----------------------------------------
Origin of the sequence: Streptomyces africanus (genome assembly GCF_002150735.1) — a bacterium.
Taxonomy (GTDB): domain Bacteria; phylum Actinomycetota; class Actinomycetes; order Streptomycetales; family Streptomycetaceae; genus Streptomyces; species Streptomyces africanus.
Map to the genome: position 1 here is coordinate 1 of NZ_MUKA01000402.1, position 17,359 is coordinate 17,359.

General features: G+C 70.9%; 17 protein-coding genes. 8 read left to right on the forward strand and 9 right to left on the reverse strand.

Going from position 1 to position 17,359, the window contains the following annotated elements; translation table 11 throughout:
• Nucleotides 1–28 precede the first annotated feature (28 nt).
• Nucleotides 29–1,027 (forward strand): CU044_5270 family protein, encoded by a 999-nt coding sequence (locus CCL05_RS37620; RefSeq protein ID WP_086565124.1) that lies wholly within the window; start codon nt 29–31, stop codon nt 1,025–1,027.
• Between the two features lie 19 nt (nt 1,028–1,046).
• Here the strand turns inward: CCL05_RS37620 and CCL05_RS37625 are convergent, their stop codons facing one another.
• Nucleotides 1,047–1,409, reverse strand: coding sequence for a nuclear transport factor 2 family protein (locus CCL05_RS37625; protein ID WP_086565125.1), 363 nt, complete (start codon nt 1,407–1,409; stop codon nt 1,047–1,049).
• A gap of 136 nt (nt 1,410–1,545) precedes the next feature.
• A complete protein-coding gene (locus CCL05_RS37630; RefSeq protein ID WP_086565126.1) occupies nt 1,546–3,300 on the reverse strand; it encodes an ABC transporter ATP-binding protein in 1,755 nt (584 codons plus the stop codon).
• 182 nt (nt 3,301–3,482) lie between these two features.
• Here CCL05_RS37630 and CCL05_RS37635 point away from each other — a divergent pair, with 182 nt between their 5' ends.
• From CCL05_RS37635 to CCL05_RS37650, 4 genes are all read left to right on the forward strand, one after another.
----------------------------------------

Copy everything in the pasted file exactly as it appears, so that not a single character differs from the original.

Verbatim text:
Origin of the sequence: Streptomyces africanus (genome assembly GCF_002150735.1) — a bacterium.
Taxonomy (GTDB): domain Bacteria; phylum Actinomycetota; class Actinomycetes; order Streptomycetales; family Streptomycetaceae; genus Streptomyces; species Streptomyces africanus.
Map to the genome: position 1 here is coordinate 1 of NZ_MUKA01000402.1, position 17,359 is coordinate 17,359.

General features: G+C 70.9%; 17 protein-coding genes. 8 read left to right on the forward strand and 9 right to left on the reverse strand.

Going from position 1 to position 17,359, the window contains the following annotated elements; translation table 11 throughout:
• Nucleotides 1–28 precede the first annotated feature (28 nt).
• Nucleotides 29–1,027 (forward strand): CU044_5270 family protein, encoded by a 999-nt coding sequence (locus CCL05_RS37620; RefSeq protein ID WP_086565124.1) that lies wholly within the window; start codon nt 29–31, stop codon nt 1,025–1,027.
• Between the two features lie 19 nt (nt 1,028–1,046).
• Here the strand turns inward: CCL05_RS37620 and CCL05_RS37625 are convergent, their stop codons facing one another.
• Nucleotides 1,047–1,409, reverse strand: coding sequence for a nuclear transport factor 2 family protein (locus CCL05_RS37625; protein ID WP_086565125.1), 363 nt, complete (start codon nt 1,407–1,409; stop codon nt 1,047–1,049).
• A gap of 136 nt (nt 1,410–1,545) precedes the next feature.
• A complete protein-coding gene (locus CCL05_RS37630; RefSeq protein ID WP_086565126.1) occupies nt 1,546–3,300 on the reverse strand; it encodes an ABC transporter ATP-binding protein in 1,755 nt (584 codons plus the stop codon).
• 182 nt (nt 3,301–3,482) lie between these two features.
• Here CCL05_RS37630 and CCL05_RS37635 point away from each other — a divergent pair, with 182 nt between their 5' ends.
• From CCL05_RS37635 to CCL05_RS37650, 4 genes are all read left to right on the forward strand, one after another.